School is back in session in many Georgia systems. It may seem like summer is coming to a close, but peak summer mosquito season is just starting.
It’s rained quite a bit in Georgia recently, and mosquito larvae are everywhere. Mosquitoes have already found items outside holding water. When it turns hot after this wet period, mosquito populations are going to flourish.
This is bad news for families that want to spend time outside after school and work.
The month between Aug. 15 and Sept. 15 is the peak period for West Nile virus transmission in Georgia, and this season may be more active than the past two years.
While Georgia hasn’t seen many cases of West Nile in the past few years, it’s never totally gone away. Today the virus is described by epidemiologists as “endemic” in Georgia, which basically means that it’s always present at low levels.
Remember that West Nile was initially found in New York City in 1999 and detected in Georgia in 2001. The virus peaked in Georgia with 117 human cases in 2012. The virus commonly cycles from infected birds to mosquitoes. Occasionally, an infected mosquito will bite a human.
Thankfully, only 1 out of 5 people exposed to the virus becomes ill, but those who do can develop very serious cases that involve encephalitis or meningitis. If someone you know becomes ill after being exposed to mosquitoes, or becomes ill and exhibits mental confusion, get them to a doctor immediately.
This summer, there have been seven cases of humans with West Nile in Georgia, and public health and mosquito control officials have found 105 pools of mosquitoes in DeKalb, Fulton and Chatham counties, where testing is being conducted, that tested positive for the virus.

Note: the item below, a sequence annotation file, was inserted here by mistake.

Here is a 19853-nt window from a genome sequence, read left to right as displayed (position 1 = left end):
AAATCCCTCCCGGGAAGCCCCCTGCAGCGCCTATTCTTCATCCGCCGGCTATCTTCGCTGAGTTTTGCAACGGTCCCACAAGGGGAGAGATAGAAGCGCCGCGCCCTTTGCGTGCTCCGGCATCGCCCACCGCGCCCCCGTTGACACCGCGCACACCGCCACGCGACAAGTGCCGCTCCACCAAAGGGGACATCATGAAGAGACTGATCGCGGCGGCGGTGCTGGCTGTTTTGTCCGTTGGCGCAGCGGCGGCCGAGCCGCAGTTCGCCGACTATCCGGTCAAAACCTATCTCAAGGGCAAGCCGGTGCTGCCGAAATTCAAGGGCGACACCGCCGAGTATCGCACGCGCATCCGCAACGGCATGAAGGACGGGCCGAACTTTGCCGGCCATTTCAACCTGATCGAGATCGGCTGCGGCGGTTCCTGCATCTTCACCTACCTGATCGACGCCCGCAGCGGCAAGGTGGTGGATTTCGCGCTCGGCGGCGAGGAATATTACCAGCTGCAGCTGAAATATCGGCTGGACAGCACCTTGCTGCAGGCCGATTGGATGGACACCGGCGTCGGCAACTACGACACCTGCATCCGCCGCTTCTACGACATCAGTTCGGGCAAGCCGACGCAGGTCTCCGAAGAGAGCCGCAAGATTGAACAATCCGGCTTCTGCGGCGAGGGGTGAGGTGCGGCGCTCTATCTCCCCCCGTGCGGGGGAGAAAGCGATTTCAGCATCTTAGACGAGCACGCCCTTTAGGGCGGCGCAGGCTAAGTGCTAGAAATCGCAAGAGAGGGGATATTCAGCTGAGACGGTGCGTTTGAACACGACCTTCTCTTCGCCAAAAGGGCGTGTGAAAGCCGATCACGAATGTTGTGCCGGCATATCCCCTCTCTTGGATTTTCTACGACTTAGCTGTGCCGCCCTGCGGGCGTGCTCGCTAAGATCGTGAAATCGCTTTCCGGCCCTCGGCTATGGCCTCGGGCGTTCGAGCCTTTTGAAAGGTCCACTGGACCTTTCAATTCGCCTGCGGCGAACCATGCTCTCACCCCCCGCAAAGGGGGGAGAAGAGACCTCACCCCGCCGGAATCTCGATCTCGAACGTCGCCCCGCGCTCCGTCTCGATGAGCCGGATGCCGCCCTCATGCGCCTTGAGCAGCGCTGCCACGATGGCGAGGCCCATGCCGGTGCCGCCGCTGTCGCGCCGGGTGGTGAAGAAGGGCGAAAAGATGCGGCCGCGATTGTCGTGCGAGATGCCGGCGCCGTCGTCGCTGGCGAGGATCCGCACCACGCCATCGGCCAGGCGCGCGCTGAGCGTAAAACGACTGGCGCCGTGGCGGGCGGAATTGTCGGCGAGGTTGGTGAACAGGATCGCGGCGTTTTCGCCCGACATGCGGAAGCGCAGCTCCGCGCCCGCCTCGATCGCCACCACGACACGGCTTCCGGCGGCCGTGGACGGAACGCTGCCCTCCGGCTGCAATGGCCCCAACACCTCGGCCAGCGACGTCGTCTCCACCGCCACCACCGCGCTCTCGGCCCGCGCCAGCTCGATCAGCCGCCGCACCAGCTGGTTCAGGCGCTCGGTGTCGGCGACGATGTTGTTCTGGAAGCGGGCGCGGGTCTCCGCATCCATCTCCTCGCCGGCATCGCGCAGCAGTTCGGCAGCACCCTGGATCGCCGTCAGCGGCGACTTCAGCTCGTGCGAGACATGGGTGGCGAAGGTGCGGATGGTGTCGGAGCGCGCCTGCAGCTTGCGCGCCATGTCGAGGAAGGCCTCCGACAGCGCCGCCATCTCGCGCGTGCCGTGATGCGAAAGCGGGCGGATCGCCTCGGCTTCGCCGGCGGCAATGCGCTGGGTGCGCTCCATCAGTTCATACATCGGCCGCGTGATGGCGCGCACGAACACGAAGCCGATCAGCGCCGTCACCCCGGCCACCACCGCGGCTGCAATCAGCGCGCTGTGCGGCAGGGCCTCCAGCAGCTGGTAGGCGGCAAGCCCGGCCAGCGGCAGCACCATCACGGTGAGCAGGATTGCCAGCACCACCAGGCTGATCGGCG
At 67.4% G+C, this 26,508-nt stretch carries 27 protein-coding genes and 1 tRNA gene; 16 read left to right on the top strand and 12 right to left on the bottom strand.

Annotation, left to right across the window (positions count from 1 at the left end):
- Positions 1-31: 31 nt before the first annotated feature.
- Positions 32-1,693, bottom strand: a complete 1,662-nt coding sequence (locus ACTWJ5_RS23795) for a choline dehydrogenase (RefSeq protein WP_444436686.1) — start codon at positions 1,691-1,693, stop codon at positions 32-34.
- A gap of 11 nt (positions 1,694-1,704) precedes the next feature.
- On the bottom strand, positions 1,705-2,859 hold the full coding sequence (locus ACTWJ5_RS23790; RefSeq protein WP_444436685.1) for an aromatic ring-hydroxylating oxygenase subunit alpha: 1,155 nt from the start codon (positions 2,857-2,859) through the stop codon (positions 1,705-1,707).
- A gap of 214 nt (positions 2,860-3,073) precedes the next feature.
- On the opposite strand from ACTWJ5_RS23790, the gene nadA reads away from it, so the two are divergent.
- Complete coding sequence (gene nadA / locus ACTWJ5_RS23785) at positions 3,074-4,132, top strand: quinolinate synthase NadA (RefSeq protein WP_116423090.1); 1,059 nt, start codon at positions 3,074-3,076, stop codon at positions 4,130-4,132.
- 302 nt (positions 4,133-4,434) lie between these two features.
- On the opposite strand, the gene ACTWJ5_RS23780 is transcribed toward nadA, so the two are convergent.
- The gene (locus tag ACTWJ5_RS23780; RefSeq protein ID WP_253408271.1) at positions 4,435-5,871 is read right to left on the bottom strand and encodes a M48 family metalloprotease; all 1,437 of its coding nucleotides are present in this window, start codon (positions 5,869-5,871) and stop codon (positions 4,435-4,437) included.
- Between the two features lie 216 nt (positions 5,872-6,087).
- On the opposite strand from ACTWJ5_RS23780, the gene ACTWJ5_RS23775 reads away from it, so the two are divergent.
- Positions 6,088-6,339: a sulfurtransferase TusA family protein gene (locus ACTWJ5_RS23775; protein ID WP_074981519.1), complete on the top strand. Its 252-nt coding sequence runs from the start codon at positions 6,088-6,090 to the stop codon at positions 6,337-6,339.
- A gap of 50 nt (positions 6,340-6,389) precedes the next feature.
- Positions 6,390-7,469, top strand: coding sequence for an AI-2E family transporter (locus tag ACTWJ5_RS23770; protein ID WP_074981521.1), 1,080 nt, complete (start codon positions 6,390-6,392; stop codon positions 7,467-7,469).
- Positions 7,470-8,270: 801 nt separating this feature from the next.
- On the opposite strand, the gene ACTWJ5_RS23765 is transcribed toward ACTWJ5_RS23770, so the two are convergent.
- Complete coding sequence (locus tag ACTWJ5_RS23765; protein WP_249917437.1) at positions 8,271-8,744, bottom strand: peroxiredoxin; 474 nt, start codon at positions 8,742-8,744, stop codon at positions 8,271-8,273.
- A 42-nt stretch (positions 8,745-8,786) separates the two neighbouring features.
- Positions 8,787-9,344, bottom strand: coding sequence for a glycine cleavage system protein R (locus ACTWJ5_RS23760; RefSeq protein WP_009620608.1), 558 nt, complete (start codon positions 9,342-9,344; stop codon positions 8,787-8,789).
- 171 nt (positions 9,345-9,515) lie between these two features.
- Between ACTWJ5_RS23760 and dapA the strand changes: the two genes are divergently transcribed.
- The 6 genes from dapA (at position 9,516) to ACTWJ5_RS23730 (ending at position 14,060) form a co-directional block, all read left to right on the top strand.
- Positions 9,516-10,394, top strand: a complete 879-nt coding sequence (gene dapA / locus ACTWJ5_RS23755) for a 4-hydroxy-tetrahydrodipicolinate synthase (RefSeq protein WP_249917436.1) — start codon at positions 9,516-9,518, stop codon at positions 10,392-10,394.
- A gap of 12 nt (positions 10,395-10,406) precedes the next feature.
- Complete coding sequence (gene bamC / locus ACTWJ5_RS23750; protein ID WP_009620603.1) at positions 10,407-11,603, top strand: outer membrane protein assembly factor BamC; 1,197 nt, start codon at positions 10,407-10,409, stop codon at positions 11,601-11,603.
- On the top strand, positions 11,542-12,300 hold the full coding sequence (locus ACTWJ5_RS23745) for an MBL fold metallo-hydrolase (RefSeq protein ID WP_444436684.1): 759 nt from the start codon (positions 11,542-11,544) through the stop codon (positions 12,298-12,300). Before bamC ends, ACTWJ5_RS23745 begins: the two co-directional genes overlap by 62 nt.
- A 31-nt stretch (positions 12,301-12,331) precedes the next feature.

A “pool” of mosquitoes typically consists of 25 mosquitoes of the same species collected at one site. They are combined into one sample and tested to determine if any were exposed to the virus.
A “positive pool” means mosquitoes are circulating West Nile in that area. Officials perform this routine testing to determine how to focus mosquito control resources.
The best way to prevent mosquitoes and the spread of West Nile is to eliminate their habitat. Mosquito larvae and pupae require standing water to develop. Given our current rainy conditions, extreme diligence is required to eliminate standing water.
Now is the time to take action. Mosquito larvae are everywhere. Dump standing water at least once a week. If standing water can’t be eliminated and you see mosquito larvae, commonly called “wigglers,” or mosquito pupae, commonly called “tumblers,” the site should be treated with an Environmental Protection Agency (EPA)-approved larvicide or pupacide. Local garden centers or feed-and-seed stores typically carry these products. Homeowners should read and follow all label instructions when applying treatments for mosquitoes.
It is also important to remember the best techniques to preventing mosquito bites. Light-colored, loose-fitting clothing provides a significant barrier. Exposed skin should be treated with an EPA-approved repellent — there are many options that are widely available.
Children as young as 2 months old can be treated with DEET-based products, but always apply the repellent to the hands of an adult and then rub the repellent on the child’s exposed skin.
Thankfully, other mosquito-borne illnesses, like Zika, are not a problem in Georgia. Zika infections have decreased worldwide, and Georgia doesn’t have a significant population of the mosquito that transmits Zika.
That said, Georgians must still be aware of and eliminate mosquito populations to prevent nuisance mosquitoes and mosquitoes that carry West Nile. Mosquito populations are going to rise if diligence is not exercised. Dump standing water! Check your yard, those potted plants and the associated trays and dishes. Also, support your local mosquito control program or local public health district that makes a difference communitywide.
For more information about mosquitoes and controlling mosquito populations, visit www.caes.uga.edu/departments/entomology/extension/controlling-mosquitoes.html.